The Future of Law (24): The Future Couldn’t Wait (Finale)

Question:  What do mindfulness and meditation, hackers, crowdfunding, a law school offering masters degrees for non-lawyers, and techno-speak all have in common?

Answer #!:  They’re all the future of law.

Answer #2:  And that future is already here.

Mindfulness and Meditation must be all the rage when The Wall Street Journal features Lawyers Go Zen, With Few Objections. Check this trend out for yourself next week at the Better Lawyering Through Mindfulness Workshop with bankruptcy lawyer Jeena Cho, who’s quoted in the WSJ article and is on a national tour promoting her book The Anxious Lawyer:  An 8-Week Guide to a Happier, Saner Law Practice Using Meditation.

Hacker Law.  Legalhackers.org proclaims, “We are explorers. We are doers. We are Legal Hackers.” Legal hacking, it says, is “a global movement of lawyers, policymakers, technologists, and academics who… spot issues and opportunities where technology can improve and inform the practice of law.” Here’s how one legal hacker pursues justice. And, in the interests of equal time, here’s a skeptic’s take on the topic.

Crowdfunding Lawsuits.  It’s not just about raising money to hire a lawyer, it’s about equal justice for all. CrowdJustice is on a mission to “make justice accessible.” “Sometimes petitions are not enough,” its website declares, “The law should be available to everyone, big and small. CrowdJustice gives you the tools to raise funds, mobilise your community and publicise your issue.” (Yes, they’re British.) LexShares is “revolutionizing access to the justice system” while giving you the chance to do well by doing good:  you can “earn a return from litigation finance” by taking a piece of the judgment/settlement.

Legal Mastery for Non-Lawyers.  This Los Angeles Times article from last month describes a new masters degree program:

“’Everyday business and regulatory transactions are becoming increasingly complex,” said Sean M. Scott, senior associate dean at Loyola Law School, Los Angeles. “That is particularly true in Los Angeles, where the areas of technology, entertainment, healthcare and policing face new legal challenges.’

“The new Master of Science in Legal Studies (MLS) is designed for those who want to improve their legal fluency in areas related to industry regulations, compliance, deal making and more without committing to three or four years of law school. ‘The goal is to provide legal literacy,’ Scott said.

“Loyola is uniquely poised to pivot its JD offerings to a new audience because of its nimble culture. Students may design their own program, pursuing a course of study such as healthcare law or fashion law with classes selected from a wide array of law school course offerings.”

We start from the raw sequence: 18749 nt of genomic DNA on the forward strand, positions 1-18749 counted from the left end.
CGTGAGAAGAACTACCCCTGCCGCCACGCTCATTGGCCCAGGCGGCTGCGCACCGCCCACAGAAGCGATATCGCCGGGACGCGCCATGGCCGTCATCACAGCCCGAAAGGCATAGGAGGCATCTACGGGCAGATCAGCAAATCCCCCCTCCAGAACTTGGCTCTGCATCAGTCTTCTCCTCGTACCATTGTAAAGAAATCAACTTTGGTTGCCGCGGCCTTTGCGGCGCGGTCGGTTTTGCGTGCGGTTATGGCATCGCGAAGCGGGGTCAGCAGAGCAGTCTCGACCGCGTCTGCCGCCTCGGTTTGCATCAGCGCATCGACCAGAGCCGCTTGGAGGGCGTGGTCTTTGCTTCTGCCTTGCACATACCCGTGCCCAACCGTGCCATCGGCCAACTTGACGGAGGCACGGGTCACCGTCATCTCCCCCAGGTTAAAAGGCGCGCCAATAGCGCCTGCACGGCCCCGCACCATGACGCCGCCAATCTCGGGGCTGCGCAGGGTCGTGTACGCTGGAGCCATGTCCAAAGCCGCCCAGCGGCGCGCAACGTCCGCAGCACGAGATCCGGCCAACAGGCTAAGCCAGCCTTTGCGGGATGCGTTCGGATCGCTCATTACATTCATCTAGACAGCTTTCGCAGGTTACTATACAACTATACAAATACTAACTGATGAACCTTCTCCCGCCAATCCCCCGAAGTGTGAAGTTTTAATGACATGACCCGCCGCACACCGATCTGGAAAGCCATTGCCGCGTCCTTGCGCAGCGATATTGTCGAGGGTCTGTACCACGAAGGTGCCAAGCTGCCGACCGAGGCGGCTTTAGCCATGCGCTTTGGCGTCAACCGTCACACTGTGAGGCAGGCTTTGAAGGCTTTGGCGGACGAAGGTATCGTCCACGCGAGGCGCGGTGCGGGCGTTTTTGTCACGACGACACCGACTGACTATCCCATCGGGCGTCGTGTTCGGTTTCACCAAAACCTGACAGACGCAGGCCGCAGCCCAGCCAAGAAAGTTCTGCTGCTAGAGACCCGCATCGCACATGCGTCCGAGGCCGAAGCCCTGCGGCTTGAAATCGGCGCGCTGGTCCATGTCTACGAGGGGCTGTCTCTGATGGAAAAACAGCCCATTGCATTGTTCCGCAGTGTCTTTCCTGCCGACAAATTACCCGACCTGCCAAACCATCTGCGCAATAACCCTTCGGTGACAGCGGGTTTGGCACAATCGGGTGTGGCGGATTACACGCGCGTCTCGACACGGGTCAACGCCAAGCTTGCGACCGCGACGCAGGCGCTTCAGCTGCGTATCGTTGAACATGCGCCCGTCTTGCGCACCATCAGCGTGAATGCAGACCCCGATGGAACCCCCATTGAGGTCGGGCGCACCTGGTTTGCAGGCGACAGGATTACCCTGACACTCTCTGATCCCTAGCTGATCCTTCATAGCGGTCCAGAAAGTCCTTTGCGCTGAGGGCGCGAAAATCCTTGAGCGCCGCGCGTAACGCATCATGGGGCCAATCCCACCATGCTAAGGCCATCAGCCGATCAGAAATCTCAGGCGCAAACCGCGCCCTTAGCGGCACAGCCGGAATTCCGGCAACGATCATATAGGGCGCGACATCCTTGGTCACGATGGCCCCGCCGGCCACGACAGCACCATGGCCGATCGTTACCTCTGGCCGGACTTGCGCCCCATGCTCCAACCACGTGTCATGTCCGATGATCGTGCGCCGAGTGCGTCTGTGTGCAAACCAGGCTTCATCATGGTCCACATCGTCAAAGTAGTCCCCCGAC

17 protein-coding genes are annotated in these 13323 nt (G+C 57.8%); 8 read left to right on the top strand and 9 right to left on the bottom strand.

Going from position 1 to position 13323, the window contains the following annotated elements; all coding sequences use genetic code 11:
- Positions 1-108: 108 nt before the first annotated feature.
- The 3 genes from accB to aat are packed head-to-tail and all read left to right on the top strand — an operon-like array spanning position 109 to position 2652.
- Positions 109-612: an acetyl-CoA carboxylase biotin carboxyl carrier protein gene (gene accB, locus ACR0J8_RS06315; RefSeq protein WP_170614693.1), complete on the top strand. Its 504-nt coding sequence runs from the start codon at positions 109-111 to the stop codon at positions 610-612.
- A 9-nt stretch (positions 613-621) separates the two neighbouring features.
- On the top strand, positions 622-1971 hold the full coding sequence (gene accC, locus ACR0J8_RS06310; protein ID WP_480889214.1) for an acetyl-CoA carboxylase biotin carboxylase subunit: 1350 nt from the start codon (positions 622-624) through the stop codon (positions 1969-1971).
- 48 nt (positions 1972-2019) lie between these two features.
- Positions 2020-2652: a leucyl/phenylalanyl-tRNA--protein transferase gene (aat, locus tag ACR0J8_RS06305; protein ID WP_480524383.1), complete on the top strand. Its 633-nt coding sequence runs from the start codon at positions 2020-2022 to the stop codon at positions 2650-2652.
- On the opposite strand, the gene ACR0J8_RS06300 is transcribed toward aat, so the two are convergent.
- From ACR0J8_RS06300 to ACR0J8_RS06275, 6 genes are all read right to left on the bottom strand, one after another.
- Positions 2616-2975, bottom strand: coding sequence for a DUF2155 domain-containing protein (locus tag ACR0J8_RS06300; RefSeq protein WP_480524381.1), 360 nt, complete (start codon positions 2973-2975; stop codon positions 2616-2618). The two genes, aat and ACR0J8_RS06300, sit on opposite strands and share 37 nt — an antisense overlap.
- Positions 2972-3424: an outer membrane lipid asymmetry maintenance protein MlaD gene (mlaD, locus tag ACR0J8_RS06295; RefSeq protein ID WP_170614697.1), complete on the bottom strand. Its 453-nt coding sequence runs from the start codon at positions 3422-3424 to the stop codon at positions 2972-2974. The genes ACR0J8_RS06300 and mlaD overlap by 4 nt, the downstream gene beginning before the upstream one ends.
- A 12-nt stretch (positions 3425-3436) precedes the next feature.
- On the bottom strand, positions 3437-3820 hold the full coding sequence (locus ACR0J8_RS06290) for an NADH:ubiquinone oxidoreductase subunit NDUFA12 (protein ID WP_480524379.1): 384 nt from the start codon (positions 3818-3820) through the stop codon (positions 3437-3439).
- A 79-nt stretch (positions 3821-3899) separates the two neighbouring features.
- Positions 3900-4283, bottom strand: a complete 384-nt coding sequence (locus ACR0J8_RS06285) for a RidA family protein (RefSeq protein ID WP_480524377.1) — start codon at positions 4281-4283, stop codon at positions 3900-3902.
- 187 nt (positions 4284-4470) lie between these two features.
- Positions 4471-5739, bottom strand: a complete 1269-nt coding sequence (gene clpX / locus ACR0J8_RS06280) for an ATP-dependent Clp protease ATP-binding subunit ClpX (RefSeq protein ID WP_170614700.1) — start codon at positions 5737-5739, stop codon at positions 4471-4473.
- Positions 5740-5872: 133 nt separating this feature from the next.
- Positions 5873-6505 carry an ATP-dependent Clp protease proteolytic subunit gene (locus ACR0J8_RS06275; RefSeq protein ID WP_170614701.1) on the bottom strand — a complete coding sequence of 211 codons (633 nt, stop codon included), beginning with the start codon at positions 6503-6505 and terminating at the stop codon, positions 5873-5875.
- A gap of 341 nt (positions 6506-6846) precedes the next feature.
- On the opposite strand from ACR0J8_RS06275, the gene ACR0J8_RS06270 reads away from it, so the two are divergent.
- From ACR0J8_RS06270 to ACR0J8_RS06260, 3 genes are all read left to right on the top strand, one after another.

Pivoting and nimbleness are key entrepreneurial concepts, and Loyola takes them to heart:  i.e., students can benefit from the kind of narrow mylaw.com focus they’ll be able to give their business clients of choice. And the best part is, they’ll learn without suffering the brain-numbing stresses of law school.

Techno-Speak:  “Our technology infrastructure … features multi-homed, fully redundant connectivity and power management controls, providing superior physical and electronic security for your data. Our scalable compute power, architected by industry technology experts, is built on high-performance, high-availability systems. Fully redundant servers, enterprise-class storage, and market-leading infrastructure monitoring and management solutions ensure the integrity, security, and responsiveness of your data.”

Um… that’s a good thing, right?

That bit of garble is from this ediscovery company’s website. Let new lawyers learn the litigation ropes by grinding through discovery? No. Call in the data pros instead. They have an office right here in Denver, as some of you know already.

Okay, we get the point:  anything we can possibly imagine about the future of law is already happening. Can we move on? Yes, of course. Our next series will take a fresh look at the culture of law.

Author: Kevin Rhodes

Kevin Rhodes has been a lawyer for over 30 years. Drawing on insights gathered from science, technology, disruptive innovation, entrepreneurship, neuroscience, and psychology, and also from his personal experiences as a practicing lawyer and a “life athlete,” he’s on a mission to bring wellbeing to the people who learn, teach, and practice the law.

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